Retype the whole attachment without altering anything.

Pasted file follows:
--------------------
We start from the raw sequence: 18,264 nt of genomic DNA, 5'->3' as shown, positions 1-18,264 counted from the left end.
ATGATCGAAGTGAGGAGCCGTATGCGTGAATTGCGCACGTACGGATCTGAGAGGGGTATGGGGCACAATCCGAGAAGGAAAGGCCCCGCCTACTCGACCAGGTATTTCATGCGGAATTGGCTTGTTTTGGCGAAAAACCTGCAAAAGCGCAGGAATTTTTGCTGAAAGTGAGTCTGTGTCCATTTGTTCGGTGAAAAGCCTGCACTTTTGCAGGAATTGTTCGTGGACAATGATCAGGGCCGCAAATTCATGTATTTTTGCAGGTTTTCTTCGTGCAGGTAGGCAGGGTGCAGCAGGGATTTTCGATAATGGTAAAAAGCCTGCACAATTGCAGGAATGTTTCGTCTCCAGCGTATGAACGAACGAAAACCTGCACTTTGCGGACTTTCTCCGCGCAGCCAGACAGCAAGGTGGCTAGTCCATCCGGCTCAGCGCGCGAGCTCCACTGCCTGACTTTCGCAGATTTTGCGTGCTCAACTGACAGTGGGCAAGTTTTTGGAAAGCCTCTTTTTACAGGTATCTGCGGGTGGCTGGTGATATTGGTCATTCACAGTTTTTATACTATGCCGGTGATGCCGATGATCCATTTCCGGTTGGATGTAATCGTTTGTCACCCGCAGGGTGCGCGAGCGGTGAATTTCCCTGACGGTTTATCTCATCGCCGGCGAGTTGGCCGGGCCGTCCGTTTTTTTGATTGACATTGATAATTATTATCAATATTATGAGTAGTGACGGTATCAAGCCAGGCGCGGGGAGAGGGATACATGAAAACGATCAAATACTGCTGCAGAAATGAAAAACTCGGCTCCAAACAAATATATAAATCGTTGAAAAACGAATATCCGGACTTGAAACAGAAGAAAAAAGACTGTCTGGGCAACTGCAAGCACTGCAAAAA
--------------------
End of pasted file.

We start from the raw sequence: 18,264 nt of genomic DNA, 5'->3' as shown, positions 1-18,264 counted from the left end.
ATGATCGAAGTGAGGAGCCGTATGCGTGAATTGCGCACGTACGGATCTGAGAGGGGTATGGGGCACAATCCGAGAAGGAAAGGCCCCGCCTACTCGACCAGGTATTTCATGCGGAATTGGCTTGTTTTGGCGAAAAACCTGCAAAAGCGCAGGAATTTTTGCTGAAAGTGAGTCTGTGTCCATTTGTTCGGTGAAAAGCCTGCACTTTTGCAGGAATTGTTCGTGGACAATGATCAGGGCCGCAAATTCATGTATTTTTGCAGGTTTTCTTCGTGCAGGTAGGCAGGGTGCAGCAGGGATTTTCGATAATGGTAAAAAGCCTGCACAATTGCAGGAATGTTTCGTCTCCAGCGTATGAACGAACGAAAACCTGCACTTTGCGGACTTTCTCCGCGCAGCCAGACAGCAAGGTGGCTAGTCCATCCGGCTCAGCGCGCGAGCTCCACTGCCTGACTTTCGCAGATTTTGCGTGCTCAACTGACAGTGGGCAAGTTTTTGGAAAGCCTCTTTTTACAGGTATCTGCGGGTGGCTGGTGATATTGGTCATTCACAGTTTTTATACTATGCCGGTGATGCCGATGATCCATTTCCGGTTGGATGTAATCGTTTGTCACCCGCAGGGTGCGCGAGCGGTGAATTTCCCTGACGGTTTATCTCATCGCCGGCGAGTTGGCCGGGCCGTCCGTTTTTTTGATTGACATTGATAATTATTATCAATATTATGAGTAGTGACGGTATCAAGCCAGGCGCGGGGAGAGGGATACATGAAAACGATCAAATACTGCTGCAGAAATGAAAAACTCGGCTCCAAACAAATATATAAATCGTTGAAAAACGAATATCCGGACTTGAAACAGAAGAAAAAAGACTGTCTGGGCAACTGCAAGCACTGCAAAAA